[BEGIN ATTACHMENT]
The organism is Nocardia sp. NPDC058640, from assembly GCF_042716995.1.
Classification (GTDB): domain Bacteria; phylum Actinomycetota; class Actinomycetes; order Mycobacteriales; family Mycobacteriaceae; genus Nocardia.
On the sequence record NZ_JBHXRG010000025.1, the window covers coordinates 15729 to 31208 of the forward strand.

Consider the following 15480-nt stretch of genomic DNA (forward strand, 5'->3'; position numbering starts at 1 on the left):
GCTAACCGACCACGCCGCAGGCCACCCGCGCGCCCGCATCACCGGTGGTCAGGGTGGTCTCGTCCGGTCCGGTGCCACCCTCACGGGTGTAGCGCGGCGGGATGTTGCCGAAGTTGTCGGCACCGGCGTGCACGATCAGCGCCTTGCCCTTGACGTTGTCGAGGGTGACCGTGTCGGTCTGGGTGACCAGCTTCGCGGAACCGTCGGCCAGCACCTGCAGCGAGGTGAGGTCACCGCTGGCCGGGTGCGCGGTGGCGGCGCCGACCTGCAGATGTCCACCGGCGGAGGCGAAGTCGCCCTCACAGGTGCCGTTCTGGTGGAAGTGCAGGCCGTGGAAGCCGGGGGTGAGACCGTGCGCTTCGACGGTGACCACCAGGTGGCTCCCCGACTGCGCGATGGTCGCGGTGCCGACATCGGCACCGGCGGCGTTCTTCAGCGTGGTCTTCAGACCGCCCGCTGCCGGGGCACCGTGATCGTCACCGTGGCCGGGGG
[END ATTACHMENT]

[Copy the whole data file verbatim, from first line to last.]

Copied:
The organism is Nocardia sp. NPDC058640, from assembly GCF_042716995.1.
Classification (GTDB): domain Bacteria; phylum Actinomycetota; class Actinomycetes; order Mycobacteriales; family Mycobacteriaceae; genus Nocardia.
On the sequence record NZ_JBHXRG010000025.1, the window covers coordinates 15729 to 31208 of the forward strand.

Consider the following 15480-nt stretch of genomic DNA (forward strand, 5'->3'; position numbering starts at 1 on the left):
GCTAACCGACCACGCCGCAGGCCACCCGCGCGCCCGCATCACCGGTGGTCAGGGTGGTCTCGTCCGGTCCGGTGCCACCCTCACGGGTGTAGCGCGGCGGGATGTTGCCGAAGTTGTCGGCACCGGCGTGCACGATCAGCGCCTTGCCCTTGACGTTGTCGAGGGTGACCGTGTCGGTCTGGGTGACCAGCTTCGCGGAACCGTCGGCCAGCACCTGCAGCGAGGTGAGGTCACCGCTGGCCGGGTGCGCGGTGGCGGCGCCGACCTGCAGATGTCCACCGGCGGAGGCGAAGTCGCCCTCACAGGTGCCGTTCTGGTGGAAGTGCAGGCCGTGGAAGCCGGGGGTGAGACCGTGCGCTTCGACGGTGACCACCAGGTGGCTCCCCGACTGCGCGATGGTCGCGGTGCCGACATCGGCACCGGCGGCGTTCTTCAGCGTGGTCTTCAGACCGCCCGCTGCCGGGGCACCGTGATCGTCACCGTGGCCGGGGG